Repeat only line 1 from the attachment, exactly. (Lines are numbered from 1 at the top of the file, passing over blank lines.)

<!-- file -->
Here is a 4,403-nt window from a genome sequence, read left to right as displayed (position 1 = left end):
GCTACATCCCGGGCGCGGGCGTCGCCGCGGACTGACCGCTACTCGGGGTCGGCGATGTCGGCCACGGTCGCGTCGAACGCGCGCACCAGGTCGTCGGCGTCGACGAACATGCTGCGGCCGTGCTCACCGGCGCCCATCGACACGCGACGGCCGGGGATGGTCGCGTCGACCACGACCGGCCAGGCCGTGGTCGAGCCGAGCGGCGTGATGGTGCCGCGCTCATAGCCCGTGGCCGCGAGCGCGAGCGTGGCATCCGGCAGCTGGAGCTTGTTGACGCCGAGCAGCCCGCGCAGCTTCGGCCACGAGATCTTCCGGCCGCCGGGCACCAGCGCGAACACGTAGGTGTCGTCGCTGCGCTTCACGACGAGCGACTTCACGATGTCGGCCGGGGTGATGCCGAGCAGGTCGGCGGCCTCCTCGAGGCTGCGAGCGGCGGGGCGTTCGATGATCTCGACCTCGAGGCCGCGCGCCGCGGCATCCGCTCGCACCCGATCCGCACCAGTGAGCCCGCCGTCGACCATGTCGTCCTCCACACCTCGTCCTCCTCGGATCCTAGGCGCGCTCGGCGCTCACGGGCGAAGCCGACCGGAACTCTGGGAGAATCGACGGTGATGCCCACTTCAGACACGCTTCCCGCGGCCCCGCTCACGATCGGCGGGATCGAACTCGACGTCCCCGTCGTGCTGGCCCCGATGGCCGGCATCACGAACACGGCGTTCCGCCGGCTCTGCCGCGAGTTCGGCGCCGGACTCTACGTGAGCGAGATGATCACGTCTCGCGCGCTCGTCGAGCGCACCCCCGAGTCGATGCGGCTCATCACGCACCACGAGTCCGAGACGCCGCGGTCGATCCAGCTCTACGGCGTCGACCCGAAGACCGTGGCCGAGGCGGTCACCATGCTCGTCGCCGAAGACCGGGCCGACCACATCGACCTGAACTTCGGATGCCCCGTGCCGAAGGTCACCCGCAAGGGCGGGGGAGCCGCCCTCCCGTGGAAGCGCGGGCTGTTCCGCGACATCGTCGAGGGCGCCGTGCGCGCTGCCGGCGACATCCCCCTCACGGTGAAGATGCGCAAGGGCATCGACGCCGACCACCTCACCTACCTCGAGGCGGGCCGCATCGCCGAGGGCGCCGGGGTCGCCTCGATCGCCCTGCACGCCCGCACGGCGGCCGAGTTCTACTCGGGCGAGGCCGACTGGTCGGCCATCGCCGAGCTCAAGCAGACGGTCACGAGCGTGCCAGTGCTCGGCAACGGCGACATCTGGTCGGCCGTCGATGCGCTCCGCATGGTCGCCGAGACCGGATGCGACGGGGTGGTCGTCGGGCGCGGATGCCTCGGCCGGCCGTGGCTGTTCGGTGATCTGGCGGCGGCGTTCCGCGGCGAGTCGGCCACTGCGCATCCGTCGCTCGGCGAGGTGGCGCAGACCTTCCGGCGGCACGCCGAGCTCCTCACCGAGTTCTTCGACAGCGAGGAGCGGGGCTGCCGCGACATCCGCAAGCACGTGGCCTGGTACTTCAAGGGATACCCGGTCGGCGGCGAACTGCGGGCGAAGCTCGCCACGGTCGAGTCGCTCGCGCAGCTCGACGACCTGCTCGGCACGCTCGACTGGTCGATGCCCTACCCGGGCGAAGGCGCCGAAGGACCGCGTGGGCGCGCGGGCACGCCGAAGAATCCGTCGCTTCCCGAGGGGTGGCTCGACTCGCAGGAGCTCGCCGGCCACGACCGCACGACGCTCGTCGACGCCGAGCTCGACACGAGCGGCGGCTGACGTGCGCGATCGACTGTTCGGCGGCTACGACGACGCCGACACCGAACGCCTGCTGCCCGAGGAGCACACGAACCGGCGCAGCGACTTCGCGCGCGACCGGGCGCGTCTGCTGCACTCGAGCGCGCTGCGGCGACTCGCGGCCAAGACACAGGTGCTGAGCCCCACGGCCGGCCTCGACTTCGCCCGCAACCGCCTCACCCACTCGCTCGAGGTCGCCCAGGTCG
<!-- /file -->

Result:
Here is a 4,403-nt window from a genome sequence, read left to right as displayed (position 1 = left end):